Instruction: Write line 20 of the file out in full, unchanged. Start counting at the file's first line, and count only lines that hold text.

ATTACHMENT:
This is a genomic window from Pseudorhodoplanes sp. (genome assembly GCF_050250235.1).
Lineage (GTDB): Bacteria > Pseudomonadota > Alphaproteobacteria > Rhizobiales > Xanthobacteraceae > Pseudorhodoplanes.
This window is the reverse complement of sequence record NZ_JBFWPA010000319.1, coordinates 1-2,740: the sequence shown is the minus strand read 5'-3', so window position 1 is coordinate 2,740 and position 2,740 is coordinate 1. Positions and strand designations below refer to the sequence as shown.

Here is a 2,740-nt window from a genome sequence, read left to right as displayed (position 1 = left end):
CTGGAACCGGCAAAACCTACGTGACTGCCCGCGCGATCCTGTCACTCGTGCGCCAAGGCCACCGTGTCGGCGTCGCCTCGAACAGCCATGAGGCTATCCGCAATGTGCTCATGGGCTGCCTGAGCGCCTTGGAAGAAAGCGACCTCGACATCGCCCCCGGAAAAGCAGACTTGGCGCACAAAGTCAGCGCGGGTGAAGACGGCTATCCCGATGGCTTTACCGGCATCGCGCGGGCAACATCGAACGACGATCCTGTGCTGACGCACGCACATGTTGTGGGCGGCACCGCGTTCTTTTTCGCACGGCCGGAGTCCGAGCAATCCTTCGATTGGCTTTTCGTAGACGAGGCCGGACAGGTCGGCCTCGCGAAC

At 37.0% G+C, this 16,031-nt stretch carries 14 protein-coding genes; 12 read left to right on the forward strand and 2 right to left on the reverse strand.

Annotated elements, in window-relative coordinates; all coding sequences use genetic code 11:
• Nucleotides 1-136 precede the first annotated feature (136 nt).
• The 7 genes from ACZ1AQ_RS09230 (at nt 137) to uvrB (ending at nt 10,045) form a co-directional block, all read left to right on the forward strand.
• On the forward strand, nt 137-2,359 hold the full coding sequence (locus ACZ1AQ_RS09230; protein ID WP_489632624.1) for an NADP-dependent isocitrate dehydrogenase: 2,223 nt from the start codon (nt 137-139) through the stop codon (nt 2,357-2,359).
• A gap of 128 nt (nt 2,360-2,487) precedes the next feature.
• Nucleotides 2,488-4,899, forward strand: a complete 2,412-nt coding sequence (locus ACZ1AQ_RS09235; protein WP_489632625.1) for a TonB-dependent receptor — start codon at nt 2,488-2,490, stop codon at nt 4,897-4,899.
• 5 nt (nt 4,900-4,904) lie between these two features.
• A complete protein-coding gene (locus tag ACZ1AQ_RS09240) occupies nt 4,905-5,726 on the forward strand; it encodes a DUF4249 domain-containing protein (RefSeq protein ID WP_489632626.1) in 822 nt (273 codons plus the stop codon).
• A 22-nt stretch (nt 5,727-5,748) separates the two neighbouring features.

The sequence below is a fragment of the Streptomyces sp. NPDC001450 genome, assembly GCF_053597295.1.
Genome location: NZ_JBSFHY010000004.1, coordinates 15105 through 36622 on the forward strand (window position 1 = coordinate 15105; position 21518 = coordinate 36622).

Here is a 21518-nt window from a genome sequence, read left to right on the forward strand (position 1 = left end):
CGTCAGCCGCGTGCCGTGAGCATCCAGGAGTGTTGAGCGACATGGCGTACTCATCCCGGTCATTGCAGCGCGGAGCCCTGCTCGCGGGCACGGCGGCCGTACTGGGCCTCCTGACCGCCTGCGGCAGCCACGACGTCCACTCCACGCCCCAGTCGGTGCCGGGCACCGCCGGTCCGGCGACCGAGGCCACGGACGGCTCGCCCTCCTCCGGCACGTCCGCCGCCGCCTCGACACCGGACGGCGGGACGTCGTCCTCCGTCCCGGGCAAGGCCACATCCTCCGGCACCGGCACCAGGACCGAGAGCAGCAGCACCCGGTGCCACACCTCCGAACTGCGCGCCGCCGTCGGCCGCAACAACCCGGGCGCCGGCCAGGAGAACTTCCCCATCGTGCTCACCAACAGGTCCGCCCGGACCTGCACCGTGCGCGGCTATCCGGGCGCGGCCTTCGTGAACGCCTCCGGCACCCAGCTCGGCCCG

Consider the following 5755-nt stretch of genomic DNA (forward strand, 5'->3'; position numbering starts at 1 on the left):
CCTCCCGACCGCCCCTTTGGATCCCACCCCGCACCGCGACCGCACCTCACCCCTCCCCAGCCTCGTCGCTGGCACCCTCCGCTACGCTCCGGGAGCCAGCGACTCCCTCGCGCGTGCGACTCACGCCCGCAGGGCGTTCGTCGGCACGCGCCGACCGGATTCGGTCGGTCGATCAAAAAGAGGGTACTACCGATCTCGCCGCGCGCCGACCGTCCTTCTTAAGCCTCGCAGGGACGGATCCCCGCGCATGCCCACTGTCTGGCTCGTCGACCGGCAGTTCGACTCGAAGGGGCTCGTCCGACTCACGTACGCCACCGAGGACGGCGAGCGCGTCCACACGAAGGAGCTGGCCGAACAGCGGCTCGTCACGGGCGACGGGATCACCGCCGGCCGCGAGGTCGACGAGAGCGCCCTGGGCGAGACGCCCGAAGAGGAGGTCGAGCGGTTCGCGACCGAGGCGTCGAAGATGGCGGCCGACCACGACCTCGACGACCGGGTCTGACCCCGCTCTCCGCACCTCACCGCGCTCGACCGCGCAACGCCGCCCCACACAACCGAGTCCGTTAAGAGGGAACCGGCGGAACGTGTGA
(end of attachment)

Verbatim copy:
Consider the following 5755-nt stretch of genomic DNA (forward strand, 5'->3'; position numbering starts at 1 on the left):